Stocked up – A Path to Bigger Gifts

By | October 11, 2017

Taking Stock of Major Gifts

Dear Fr. Zagloba,

I have great news about the matching grant! A few months ago, I mentioned the possibility of getting money from the Catholic Extension Society to help fix the roof. We’ve been approved for $10,000! I’m so excited about this.

Since this is a matching grant, that means that we’re going to have to raise money before we get the grant. The terms of the match are that they’ll match one dollar for every two dollars we raise. So to get the full $10,000, we’ll have to raise $20,000. We have six months to raise the funding, so we’ll want to start right away.

I’m thinking we should do a ‘fundraising goal’ display in the narthex that charts our progress, as well as information in the bulletin, a weekly social media update with how much closer we are to the goal, and weekly announcements during Mass. We have to make sure that people are aware of the need and the matching funds that are available.

Lock, Stock, and Barrel

I think that St. Catherine’s also needs a stockbroker. Hear me out. I don’t think that we should start day trading to try to hit our goal. That would be about as prudent as using our donations to purchase lottery tickets. Crazy. Actually, the stock account will open up a whole new way to take donations.

I’m not sure how many of our parishioners own stock, but I’d venture a guess that it’s more than you expect. Especially among our retirees. I know from my research that one of the big issues for retirees is that they hold a significant percentage of their assets in stocks. They have a problem when it comes to unrealized capital gains.

Say they bought 50 shares of stock in 1980 at $10 per share, and that it now sells for $150 per share. The initial $500 investment is now worth $7,500. Selling those stocks creates a $7,000 tax liability (the difference between the stock’s current value and its purchase price). So depending on their tax rate, they’ll have to pay somewhere between $700 and $1,400 in taxes. This will reduce the amount they are able to donate, as well as the amount that they will be able to deduct. It might even push them into a higher tax bracket and force them to pay higher taxes on ALL of their income. It’s a lose-lose-lose.

Not to worry, there’s a better way. If we set up a stock account, then they can make a gift of the shares directly to the account. Since they aren’t selling the stock, no taxable event takes place. Our account manager will then liquidate the stock and we can transfer the funds to our bank account. The donor will get the full tax benefit of their donation, without any of the tax liability. It’s a win-win-win!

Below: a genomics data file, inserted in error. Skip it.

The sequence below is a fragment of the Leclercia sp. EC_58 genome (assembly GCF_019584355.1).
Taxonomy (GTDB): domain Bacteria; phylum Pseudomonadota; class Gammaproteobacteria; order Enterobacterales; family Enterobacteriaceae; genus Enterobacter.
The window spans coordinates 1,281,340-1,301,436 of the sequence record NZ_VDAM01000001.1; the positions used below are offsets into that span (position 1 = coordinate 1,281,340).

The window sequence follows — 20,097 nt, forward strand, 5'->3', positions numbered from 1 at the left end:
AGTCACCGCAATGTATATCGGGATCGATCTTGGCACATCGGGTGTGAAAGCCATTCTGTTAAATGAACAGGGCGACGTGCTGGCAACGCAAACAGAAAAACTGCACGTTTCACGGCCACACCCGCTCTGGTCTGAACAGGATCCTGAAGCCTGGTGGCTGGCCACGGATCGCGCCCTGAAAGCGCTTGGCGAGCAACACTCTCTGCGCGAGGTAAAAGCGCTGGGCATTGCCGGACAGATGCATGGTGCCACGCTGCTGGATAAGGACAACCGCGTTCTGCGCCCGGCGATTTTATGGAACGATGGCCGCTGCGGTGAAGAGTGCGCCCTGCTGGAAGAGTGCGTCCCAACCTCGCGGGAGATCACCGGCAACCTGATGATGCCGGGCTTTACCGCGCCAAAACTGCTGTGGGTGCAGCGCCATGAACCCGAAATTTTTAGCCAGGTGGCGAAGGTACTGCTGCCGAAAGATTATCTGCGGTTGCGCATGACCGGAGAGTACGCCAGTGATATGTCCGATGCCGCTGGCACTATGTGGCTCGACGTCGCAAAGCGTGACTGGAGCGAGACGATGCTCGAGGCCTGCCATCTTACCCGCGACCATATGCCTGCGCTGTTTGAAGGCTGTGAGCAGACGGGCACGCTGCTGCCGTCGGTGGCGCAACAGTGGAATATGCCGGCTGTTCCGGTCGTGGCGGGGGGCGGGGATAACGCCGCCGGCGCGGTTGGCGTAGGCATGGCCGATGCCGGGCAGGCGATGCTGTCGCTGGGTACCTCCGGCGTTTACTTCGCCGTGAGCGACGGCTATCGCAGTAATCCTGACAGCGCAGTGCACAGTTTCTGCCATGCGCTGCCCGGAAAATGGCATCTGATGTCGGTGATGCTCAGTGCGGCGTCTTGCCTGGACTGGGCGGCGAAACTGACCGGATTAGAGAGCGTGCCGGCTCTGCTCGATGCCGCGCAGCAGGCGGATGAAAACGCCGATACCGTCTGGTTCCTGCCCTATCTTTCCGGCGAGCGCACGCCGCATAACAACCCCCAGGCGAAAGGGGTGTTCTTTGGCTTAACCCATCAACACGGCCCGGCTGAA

We’ll need to let people know about this new option, so once it’s available you’ll need to tell them about it during announcements. We can also put the information in the bulletin, and if you’d like we can put together a brochure about stock gifts for the lobby. The big thing is to get the word out that we’re able to do it.

Take arms against a sea of Mammon

I can almost see you rolling your eyes at me. “Not another way to give… no more bulletin announcements!” I understand fundraising is not your favorite thing and you are rightly concerned that you don’t want people to think that all you talk about it money. You do run into the real danger of people thinking that this is just another way to squeeze another dime out of their pocket.

But let’s look at this with a more spiritual perspective. Part of the reason that the money conversation is so hard in parish life is that it’s right on the front lines in the battle between God and Mammon. Jesus said that we can’t serve two masters, but would love one and hate the other. Mammon throughout the ages has been identified with money and material wealth.

So, of course, any preaching that touches on the subject of giving to the Church has the potential to stir up this demonic hornet’s nest. The spirit of Mammon may dominate our age more than any period in human history. Our culture glories in and celebrates the lives of billionaires, while the lives of the Saints get dusty on a shelf in the corner. Rich is the new holy. And we wonder why our culture despises their Divine Savior. Jesus told us that this is the way it works.

When you engage in fundraising at our parish, you are taking the forces of Mammon captive and bringing them to serve the Kingdom of the Redeemer. Every gift to support the kingdom of God is a step out of the kingdom of Mammon and into the kingdom of our Eternal Father. And let’s be honest. Very few of our parishioners are paying a full tithe. Maybe a dozen. The rest are falling short in their giving. Part of the reason that people get upset when you start talking about money is that they feel convicted. They know they should be giving more but refuse. Whatever their reason might be.

When you preach giving in accordance with the commands of God, the kingdom of Mammon screams in protest. This is very much a spiritual warfare, and you need to pray in advance for the grace to conquer. You should armor yourself with charity and meekness, but arm yourself with the truth that instructing the ignorant is a work of mercy. They might not like it, they might protest, but ultimately you have their best interest at heart. You are on a rescue mission, and Mammon is the big bad guy that we have to conquer if we want to enjoy the glorious freedom of the Sons of God.

Blessings,

Nathan – The Almoner

P.S. You can probably get a self-managed stock account which is technically cheaper, but I think we need a human broker. Sometimes these gift transactions can be confusing and it is worth the expense to have a professional do it for us.


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